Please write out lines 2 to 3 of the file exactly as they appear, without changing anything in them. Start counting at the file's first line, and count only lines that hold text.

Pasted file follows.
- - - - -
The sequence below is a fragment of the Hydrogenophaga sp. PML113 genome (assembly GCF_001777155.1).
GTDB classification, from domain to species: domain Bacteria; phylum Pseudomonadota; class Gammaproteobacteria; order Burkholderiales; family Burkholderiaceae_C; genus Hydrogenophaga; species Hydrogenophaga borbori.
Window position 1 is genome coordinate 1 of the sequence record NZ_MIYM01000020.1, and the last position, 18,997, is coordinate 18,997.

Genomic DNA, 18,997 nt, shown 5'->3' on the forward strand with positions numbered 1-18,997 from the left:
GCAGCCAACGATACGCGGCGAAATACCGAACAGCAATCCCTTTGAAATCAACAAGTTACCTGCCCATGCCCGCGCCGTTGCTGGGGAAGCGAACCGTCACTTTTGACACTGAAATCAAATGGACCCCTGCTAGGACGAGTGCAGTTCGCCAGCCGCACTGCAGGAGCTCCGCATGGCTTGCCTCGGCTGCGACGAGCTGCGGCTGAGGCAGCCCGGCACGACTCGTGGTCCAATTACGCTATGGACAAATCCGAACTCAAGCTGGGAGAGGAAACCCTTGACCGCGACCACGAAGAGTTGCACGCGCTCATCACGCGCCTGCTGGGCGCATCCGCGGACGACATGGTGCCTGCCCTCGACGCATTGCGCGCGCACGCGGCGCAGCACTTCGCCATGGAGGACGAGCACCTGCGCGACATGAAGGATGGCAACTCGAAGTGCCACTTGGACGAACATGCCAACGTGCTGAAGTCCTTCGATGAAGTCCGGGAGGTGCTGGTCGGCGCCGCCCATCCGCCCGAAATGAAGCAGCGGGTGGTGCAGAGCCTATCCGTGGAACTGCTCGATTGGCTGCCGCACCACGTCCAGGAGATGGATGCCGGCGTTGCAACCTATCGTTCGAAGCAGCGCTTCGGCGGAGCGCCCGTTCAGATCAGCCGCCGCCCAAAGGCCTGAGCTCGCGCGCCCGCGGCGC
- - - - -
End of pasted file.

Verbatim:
GTDB classification, from domain to species: domain Bacteria; phylum Pseudomonadota; class Gammaproteobacteria; order Burkholderiales; family Burkholderiaceae_C; genus Hydrogenophaga; species Hydrogenophaga borbori.
Window position 1 is genome coordinate 1 of the sequence record NZ_MIYM01000020.1, and the last position, 18,997, is coordinate 18,997.